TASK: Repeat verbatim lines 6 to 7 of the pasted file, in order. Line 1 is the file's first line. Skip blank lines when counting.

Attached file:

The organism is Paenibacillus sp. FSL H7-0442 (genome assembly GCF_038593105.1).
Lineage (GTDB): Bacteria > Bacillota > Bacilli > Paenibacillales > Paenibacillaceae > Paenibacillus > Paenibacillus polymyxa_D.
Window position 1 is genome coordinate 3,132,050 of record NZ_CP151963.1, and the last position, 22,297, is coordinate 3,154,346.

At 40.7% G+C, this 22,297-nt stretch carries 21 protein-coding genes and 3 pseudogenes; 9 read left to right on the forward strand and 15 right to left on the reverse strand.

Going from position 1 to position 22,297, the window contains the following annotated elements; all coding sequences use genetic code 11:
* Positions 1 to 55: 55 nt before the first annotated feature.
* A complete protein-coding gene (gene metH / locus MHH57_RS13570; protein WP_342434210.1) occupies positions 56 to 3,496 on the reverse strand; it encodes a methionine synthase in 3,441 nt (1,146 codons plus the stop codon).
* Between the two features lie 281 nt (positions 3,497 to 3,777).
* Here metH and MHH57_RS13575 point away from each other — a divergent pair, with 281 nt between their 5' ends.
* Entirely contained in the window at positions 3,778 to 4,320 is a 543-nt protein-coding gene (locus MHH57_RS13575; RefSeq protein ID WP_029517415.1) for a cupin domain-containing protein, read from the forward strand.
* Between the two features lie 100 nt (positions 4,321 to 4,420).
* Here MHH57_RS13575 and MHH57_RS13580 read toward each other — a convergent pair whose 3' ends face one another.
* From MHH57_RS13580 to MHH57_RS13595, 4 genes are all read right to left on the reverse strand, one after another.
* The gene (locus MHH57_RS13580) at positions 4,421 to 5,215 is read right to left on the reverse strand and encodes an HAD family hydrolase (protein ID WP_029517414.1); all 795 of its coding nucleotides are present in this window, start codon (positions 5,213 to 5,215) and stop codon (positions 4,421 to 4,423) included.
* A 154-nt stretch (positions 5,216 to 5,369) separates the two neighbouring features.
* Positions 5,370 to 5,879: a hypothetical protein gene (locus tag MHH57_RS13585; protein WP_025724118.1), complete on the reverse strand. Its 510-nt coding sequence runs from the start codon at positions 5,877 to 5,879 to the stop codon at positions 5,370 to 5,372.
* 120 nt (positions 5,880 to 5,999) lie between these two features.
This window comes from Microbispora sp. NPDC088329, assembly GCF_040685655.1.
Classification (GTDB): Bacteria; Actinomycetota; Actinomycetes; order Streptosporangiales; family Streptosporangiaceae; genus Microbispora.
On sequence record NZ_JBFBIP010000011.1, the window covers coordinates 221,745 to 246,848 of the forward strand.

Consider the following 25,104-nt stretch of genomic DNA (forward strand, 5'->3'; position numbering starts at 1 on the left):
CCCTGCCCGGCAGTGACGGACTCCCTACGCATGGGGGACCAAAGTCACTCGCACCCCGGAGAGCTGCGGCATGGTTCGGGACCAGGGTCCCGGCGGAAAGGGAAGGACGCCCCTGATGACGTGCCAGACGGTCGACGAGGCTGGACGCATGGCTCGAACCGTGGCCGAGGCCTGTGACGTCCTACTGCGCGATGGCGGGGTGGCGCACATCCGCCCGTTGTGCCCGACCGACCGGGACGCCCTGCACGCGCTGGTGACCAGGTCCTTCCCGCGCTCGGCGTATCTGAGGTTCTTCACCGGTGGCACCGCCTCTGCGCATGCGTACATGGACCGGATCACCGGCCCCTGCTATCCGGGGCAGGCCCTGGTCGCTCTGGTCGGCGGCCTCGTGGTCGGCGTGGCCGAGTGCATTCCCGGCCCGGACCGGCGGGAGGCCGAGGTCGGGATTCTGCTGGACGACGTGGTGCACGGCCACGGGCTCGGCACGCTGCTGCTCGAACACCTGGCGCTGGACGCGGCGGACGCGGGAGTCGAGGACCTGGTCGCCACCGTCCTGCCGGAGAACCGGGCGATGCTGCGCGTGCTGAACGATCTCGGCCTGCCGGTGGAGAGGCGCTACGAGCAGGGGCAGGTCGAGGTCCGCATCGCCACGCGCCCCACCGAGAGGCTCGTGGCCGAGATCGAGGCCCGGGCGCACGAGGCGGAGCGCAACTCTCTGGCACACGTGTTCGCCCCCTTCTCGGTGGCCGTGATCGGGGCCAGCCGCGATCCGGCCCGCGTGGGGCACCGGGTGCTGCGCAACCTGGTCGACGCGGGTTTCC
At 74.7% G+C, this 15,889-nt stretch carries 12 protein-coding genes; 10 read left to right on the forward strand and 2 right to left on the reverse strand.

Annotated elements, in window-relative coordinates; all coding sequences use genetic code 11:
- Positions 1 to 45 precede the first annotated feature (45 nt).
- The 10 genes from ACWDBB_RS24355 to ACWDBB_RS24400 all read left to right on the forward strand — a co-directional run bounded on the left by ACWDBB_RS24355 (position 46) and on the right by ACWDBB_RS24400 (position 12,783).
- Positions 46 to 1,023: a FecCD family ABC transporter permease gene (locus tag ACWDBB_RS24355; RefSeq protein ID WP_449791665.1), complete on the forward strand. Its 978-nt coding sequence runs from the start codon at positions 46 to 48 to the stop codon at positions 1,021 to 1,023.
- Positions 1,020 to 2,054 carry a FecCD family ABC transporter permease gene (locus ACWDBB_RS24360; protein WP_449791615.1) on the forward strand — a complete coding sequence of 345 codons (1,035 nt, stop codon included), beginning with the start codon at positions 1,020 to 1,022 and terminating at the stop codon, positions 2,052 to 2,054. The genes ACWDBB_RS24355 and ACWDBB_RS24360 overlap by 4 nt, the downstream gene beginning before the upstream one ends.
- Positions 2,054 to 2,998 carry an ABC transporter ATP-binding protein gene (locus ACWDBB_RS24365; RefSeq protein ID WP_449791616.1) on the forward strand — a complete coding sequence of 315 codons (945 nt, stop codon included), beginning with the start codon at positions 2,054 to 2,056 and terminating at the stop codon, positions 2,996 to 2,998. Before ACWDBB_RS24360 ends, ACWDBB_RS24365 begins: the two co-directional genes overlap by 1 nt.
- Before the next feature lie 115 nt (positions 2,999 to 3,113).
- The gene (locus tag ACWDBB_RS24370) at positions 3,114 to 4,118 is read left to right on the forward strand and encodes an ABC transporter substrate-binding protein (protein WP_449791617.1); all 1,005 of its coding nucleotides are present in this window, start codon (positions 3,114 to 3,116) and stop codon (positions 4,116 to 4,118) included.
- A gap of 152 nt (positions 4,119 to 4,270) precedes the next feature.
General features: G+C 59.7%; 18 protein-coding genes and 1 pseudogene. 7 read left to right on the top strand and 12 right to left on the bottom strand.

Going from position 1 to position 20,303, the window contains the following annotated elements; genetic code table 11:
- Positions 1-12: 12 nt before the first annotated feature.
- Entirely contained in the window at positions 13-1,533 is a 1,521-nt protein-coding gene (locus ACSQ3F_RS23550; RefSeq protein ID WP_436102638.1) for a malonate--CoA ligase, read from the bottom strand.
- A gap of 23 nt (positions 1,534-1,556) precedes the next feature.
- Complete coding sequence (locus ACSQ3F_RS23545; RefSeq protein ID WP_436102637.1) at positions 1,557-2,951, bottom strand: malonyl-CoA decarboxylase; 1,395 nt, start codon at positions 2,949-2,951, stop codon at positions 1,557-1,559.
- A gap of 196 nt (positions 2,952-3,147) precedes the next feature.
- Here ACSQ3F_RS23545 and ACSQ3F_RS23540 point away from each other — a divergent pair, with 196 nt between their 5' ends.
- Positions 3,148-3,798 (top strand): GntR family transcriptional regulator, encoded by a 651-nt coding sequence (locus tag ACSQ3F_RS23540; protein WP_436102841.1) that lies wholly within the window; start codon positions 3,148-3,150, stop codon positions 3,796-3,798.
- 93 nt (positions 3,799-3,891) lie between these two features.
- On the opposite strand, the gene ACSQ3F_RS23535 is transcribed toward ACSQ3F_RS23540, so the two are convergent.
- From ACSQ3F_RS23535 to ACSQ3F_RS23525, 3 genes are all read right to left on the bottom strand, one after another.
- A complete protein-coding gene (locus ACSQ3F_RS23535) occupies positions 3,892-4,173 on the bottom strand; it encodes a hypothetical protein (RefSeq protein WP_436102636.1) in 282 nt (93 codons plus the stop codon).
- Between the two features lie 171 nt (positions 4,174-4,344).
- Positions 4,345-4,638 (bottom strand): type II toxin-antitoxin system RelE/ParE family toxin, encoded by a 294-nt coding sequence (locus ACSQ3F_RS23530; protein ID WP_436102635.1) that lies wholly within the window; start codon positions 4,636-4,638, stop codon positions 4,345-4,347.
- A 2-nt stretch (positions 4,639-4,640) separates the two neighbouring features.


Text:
* Positions 1 to 55: 55 nt before the first annotated feature.
* A complete protein-coding gene (gene metH / locus MHH57_RS13570; protein WP_342434210.1) occupies positions 56 to 3,496 on the reverse strand; it encodes a methionine synthase in 3,441 nt (1,146 codons plus the stop codon).